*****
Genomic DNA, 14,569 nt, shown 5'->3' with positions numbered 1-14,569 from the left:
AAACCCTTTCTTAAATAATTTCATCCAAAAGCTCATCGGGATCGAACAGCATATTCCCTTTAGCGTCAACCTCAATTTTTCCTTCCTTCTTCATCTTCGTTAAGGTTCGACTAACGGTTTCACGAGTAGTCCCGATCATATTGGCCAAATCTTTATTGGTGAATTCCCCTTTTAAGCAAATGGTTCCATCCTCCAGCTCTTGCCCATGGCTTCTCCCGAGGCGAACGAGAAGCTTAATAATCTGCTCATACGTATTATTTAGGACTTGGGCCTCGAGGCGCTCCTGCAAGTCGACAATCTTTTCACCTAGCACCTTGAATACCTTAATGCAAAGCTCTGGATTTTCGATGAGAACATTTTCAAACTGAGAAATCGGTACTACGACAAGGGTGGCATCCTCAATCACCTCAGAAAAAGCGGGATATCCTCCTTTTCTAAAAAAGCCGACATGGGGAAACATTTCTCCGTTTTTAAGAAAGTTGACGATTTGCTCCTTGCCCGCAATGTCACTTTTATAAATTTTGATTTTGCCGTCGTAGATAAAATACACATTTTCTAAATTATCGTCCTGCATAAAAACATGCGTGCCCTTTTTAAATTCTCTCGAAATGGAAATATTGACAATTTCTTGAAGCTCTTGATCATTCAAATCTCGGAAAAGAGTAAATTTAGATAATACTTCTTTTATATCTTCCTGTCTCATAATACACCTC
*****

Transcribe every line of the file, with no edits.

Genomic DNA, 14,569 nt, shown 5'->3' with positions numbered 1-14,569 from the left:
AAACCCTTTCTTAAATAATTTCATCCAAAAGCTCATCGGGATCGAACAGCATATTCCCTTTAGCGTCAACCTCAATTTTTCCTTCCTTCTTCATCTTCGTTAAGGTTCGACTAACGGTTTCACGAGTAGTCCCGATCATATTGGCCAAATCTTTATTGGTGAATTCCCCTTTTAAGCAAATGGTTCCATCCTCCAGCTCTTGCCCATGGCTTCTCCCGAGGCGAACGAGAAGCTTAATAATCTGCTCATACGTATTATTTAGGACTTGGGCCTCGAGGCGCTCCTGCAAGTCGACAATCTTTTCACCTAGCACCTTGAATACCTTAATGCAAAGCTCTGGATTTTCGATGAGAACATTTTCAAACTGAGAAATCGGTACTACGACAAGGGTGGCATCCTCAATCACCTCAGAAAAAGCGGGATATCCTCCTTTTCTAAAAAAGCCGACATGGGGAAACATTTCTCCGTTTTTAAGAAAGTTGACGATTTGCTCCTTGCCCGCAATGTCACTTTTATAAATTTTGATTTTGCCGTCGTAGATAAAATACACATTTTCTAAATTATCGTCCTGCATAAAAACATGCGTGCCCTTTTTAAATTCTCTCGAAATGGAAATATTGACAATTTCTTGAAGCTCTTGATCATTCAAATCTCGGAAAAGAGTAAATTTAGATAATACTTCTTTTATATCTTCCTGTCTCATAATACACCTC